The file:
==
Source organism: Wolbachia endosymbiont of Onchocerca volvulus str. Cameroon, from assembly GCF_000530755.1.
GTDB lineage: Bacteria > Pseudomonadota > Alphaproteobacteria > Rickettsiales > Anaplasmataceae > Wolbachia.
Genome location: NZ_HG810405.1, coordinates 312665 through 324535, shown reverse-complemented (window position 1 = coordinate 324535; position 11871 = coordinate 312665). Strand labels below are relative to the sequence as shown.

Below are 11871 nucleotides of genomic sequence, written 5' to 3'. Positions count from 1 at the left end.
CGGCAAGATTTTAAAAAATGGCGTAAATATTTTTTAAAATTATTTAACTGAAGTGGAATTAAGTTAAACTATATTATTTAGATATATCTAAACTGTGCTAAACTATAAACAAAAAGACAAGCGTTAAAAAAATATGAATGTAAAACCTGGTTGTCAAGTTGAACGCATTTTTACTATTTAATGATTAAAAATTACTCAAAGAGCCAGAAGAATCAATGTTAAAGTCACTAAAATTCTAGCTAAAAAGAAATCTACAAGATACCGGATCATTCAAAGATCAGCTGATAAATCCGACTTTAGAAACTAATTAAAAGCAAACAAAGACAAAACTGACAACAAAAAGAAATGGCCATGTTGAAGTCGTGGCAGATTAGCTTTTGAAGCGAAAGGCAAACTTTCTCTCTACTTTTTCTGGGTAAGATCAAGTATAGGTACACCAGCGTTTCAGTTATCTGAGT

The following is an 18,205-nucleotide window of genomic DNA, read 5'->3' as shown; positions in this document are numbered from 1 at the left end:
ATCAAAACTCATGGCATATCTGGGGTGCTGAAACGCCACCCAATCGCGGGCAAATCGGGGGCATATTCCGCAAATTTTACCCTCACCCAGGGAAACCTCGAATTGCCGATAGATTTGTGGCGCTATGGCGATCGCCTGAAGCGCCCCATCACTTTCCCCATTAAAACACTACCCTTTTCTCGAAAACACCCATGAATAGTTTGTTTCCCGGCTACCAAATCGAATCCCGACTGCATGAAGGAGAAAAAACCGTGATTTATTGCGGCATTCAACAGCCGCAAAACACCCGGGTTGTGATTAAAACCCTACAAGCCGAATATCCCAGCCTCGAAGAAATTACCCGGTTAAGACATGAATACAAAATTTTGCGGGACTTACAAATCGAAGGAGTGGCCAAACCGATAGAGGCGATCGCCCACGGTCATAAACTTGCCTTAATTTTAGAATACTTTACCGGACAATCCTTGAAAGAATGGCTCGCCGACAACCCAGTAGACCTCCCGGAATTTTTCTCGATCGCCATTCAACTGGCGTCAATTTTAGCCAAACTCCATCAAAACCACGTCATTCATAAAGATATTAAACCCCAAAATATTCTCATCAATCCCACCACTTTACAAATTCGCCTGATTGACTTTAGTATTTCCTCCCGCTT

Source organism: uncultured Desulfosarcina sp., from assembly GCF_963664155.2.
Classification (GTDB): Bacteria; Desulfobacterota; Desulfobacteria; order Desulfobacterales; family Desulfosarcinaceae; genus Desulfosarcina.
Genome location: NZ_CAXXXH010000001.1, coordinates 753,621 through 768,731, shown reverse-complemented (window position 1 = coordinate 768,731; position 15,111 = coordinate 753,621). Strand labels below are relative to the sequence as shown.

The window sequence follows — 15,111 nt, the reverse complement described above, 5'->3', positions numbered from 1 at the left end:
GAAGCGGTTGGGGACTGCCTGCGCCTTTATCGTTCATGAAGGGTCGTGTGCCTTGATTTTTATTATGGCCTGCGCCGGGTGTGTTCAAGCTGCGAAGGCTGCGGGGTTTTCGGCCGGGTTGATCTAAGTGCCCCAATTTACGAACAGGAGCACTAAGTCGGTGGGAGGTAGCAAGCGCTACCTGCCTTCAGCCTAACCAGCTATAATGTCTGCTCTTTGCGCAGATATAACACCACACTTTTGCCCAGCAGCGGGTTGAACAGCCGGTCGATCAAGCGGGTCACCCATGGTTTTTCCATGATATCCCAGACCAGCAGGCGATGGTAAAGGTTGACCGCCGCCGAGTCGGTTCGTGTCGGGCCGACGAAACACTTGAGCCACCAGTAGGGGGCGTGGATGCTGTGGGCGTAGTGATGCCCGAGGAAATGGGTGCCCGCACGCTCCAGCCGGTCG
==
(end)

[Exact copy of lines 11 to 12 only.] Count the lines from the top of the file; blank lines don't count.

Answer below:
The window sequence follows — 15,111 nt, the reverse complement described above, 5'->3', positions numbered from 1 at the left end:
GAAGCGGTTGGGGACTGCCTGCGCCTTTATCGTTCATGAAGGGTCGTGTGCCTTGATTTTTATTATGGCCTGCGCCGGGTGTGTTCAAGCTGCGAAGGCTGCGGGGTTTTCGGCCGGGTTGATCTAAGTGCCCCAATTTACGAACAGGAGCACTAAGTCGGTGGGAGGTAGCAAGCGCTACCTGCCTTCAGCCTAACCAGCTATAATGTCTGCTCTTTGCGCAGATATAACACCACACTTTTGCCCAGCAGCGGGTTGAACAGCCGGTCGATCAAGCGGGTCACCCATGGTTTTTCCATGATATCCCAGACCAGCAGGCGATGGTAAAGGTTGACCGCCGCCGAGTCGGTTCGTGTCGGGCCGACGAAACACTTGAGCCACCAGTAGGGGGCGTGGATGCTGTGGGCGTAGTGATGCCCGAGGAAATGGGTGCCCGCACGCTCCAGCCGGTCG